Frank Santoro: You mentioned to me once—unless I’m misremembering—that you had an offer to do a Forming animated cartoon and turned it down to keep it for yourself - you talked about that Forming was your “space” and no one else’s - and maybe that you may do an animated version yourself - I forget.
Jesse Moynihan: If I remember, I was just saying that initially Frederator had asked if I wanted to do an adaptation of Forming for their channel. I told them something like, “Only if I have all the rights to it,” and of course they said “no”. I didn’t expect them to say “yes”! No production company would. That’s sort of my impossible ‘deal’ with Forming. If someone wanted to adapt it into another medium - my only way of agreeing to it is if I retained exclusive rights and control over all the content. Forming is my baby, man. It’s a place where I don’t have to answer to anyone. It’s a totally pure, streamlined place. I make up an idea within this world and I draw it. Then I put it on the internet. It’s so easy and simple. So regardless of how the rest of my career goes, I’ll always have that in my pocket, unless I give it up like a bozo!
Santoro: Have you been approaching the website or the way the the comic is seen online serially any different since book one came out? Like I mean, has having the book made you think AT ALL differently about the webcomic version. Nothing major - I just wonder how it feels seeing it as a book instead of a stack of originals and dots on a screen.
Moynihan: Yeah as I was serializing the first volume I had no solid intention to print, so every page was self contained. A lot of the gags and thematic ideas would resolve on the last panel. Once I held a copy of the first book in my hand, I think my consciousness shifted slightly and I started spacing my action and jokes out a bit more. I would let ideas spill out over a few pages and land wherever felt natural. I started to feel less pressure to sell a single page as a self contained thing. I think the second book breathes better because of that; maybe to the detriment of how it reads online. I’m definitely now in the mind mode of, “This will eventually be printed.” so I’m putting in two page spreads and stuff like that. It’s not a super radical change, but I can tell the difference.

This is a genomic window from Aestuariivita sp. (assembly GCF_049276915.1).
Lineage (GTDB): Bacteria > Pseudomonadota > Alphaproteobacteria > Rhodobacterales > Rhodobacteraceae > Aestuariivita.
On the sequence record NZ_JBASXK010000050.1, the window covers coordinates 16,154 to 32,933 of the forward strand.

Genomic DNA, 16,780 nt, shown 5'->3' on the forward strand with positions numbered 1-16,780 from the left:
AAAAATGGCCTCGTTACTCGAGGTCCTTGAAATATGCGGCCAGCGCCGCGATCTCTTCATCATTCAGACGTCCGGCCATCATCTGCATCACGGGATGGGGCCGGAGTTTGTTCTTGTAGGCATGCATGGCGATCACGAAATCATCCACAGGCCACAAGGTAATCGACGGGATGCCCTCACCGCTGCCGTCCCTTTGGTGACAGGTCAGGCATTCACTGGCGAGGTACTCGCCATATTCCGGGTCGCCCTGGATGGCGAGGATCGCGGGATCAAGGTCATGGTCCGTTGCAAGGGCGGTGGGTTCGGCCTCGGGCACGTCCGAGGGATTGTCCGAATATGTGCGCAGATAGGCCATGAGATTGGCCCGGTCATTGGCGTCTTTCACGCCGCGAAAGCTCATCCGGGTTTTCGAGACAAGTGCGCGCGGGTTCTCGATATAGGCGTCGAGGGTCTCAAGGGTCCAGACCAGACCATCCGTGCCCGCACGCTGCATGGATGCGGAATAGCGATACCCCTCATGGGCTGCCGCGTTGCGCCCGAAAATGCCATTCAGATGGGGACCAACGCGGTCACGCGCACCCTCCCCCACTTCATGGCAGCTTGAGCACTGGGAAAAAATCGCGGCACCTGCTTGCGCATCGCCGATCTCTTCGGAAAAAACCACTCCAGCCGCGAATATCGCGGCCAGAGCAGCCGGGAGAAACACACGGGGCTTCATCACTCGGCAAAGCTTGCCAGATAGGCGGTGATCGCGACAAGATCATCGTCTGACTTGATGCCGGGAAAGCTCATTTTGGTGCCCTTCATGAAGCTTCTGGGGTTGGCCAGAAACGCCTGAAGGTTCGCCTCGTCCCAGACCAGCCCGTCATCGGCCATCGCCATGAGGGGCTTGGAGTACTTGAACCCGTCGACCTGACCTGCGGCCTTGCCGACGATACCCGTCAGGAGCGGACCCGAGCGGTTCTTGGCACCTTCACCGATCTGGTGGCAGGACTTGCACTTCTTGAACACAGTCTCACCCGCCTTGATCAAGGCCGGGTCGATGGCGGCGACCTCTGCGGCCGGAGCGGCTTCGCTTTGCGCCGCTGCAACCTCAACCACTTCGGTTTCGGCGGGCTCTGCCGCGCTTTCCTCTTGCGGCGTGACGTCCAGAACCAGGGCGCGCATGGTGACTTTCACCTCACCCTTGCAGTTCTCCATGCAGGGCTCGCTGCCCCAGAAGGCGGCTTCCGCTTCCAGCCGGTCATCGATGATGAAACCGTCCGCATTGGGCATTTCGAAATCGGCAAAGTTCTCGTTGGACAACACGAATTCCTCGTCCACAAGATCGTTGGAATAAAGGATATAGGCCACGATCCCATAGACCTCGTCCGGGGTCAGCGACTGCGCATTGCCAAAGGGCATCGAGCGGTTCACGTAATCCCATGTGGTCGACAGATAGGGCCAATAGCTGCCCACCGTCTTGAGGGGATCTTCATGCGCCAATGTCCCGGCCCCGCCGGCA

Santoro: I’m happy to see you making comics steadily instead of disappearing down the animation rabbit hole like so many of my other cartoonist friends whose dayjob is animation. You seem protective of Forming - like its your refuge away from work life - like when we were talking it sounded meditative to me - like it was your foundation.
Moynihan: I can’t imagine calling it quits on my personal work. The reason I didn’t pursue film after film school, was I felt the medium to be too collaborative. I needed a thing that was my vision entirely. Collaborating is a thing I can do, and it’s fun but I gotta have the other thing that’s totally uncompromised. If I don’t have that, I think I’d get really depressed. More depressed than usual haha! The animation thing gives me a lot: The freedom to go nuts in someone else’s sandbox and live a financially stable life. It’s an awesome job and I love the characters/design/story of the show. If I didn’t have a burning desire to plant my flag in the dirt, maybe I would get completely absorbed by the show. At the end of the day though, Adventure Time is Pen Ward’s world. Forming is my world, and my ego requires I have my own world to share with people. I guess it’s my ego. That’s probably what it is.
Santoro: Can you talk about Forming process pre-animation day job and now - has animation day job made you a better cartoonist somehow cuz you aren’t only speaking one language ?
Moynihan: Before my day job I was working on Forming about 30-40 hours a week. After starting on Adventure Time, it went down to about 15 hours a week. I think working on the show has made me a better cartoonist in some ways. My understanding of volume has improved, as well as my willingness to flesh out and track environments. There was a period of a few months where some of the techniques I was using on A.T. started to seep into Forming and it was making my Forming stuff worse. It took a while to notice that and make sure I stayed conscious of the stylistic differences. I can’t have elbowless, Betty Boop tube arms going on in Forming. But yeah I think my stuff has gotten more energetic looking, after working in animation for 4 years. My posing is a little more extreme. Although that could have more to do with my higher level of Kirby interest in these past few years as well.